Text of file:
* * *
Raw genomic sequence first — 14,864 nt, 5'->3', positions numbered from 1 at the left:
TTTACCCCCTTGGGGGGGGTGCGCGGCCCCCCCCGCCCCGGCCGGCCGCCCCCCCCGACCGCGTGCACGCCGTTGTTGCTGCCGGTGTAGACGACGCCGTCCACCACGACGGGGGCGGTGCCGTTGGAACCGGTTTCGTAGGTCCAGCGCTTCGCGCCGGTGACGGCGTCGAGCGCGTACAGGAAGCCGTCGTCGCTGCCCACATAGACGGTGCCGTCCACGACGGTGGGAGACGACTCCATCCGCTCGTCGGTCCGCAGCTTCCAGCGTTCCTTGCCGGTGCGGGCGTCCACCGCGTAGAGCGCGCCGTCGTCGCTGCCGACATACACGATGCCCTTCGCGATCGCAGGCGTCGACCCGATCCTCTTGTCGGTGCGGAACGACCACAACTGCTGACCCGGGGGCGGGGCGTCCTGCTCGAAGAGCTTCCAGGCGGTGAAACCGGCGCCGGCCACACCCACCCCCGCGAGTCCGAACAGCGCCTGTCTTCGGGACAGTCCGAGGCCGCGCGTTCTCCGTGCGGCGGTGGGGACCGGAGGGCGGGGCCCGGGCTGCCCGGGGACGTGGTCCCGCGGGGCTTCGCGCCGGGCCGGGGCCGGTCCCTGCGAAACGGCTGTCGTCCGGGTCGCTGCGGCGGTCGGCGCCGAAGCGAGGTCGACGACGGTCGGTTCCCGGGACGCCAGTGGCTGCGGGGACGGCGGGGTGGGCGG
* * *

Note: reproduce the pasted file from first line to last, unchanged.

Raw genomic sequence first — 14,864 nt, 5'->3', positions numbered from 1 at the left:
TTTACCCCCTTGGGGGGGGTGCGCGGCCCCCCCCGCCCCGGCCGGCCGCCCCCCCCGACCGCGTGCACGCCGTTGTTGCTGCCGGTGTAGACGACGCCGTCCACCACGACGGGGGCGGTGCCGTTGGAACCGGTTTCGTAGGTCCAGCGCTTCGCGCCGGTGACGGCGTCGAGCGCGTACAGGAAGCCGTCGTCGCTGCCCACATAGACGGTGCCGTCCACGACGGTGGGAGACGACTCCATCCGCTCGTCGGTCCGCAGCTTCCAGCGTTCCTTGCCGGTGCGGGCGTCCACCGCGTAGAGCGCGCCGTCGTCGCTGCCGACATACACGATGCCCTTCGCGATCGCAGGCGTCGACCCGATCCTCTTGTCGGTGCGGAACGACCACAACTGCTGACCCGGGGGCGGGGCGTCCTGCTCGAAGAGCTTCCAGGCGGTGAAACCGGCGCCGGCCACACCCACCCCCGCGAGTCCGAACAGCGCCTGTCTTCGGGACAGTCCGAGGCCGCGCGTTCTCCGTGCGGCGGTGGGGACCGGAGGGCGGGGCCCGGGCTGCCCGGGGACGTGGTCCCGCGGGGCTTCGCGCCGGGCCGGGGCCGGTCCCTGCGAAACGGCTGTCGTCCGGGTCGCTGCGGCGGTCGGCGCCGAAGCGAGGTCGACGACGGTCGGTTCCCGGGACGCCAGTGGCTGCGGGGACGGCGGGGTGGGCGG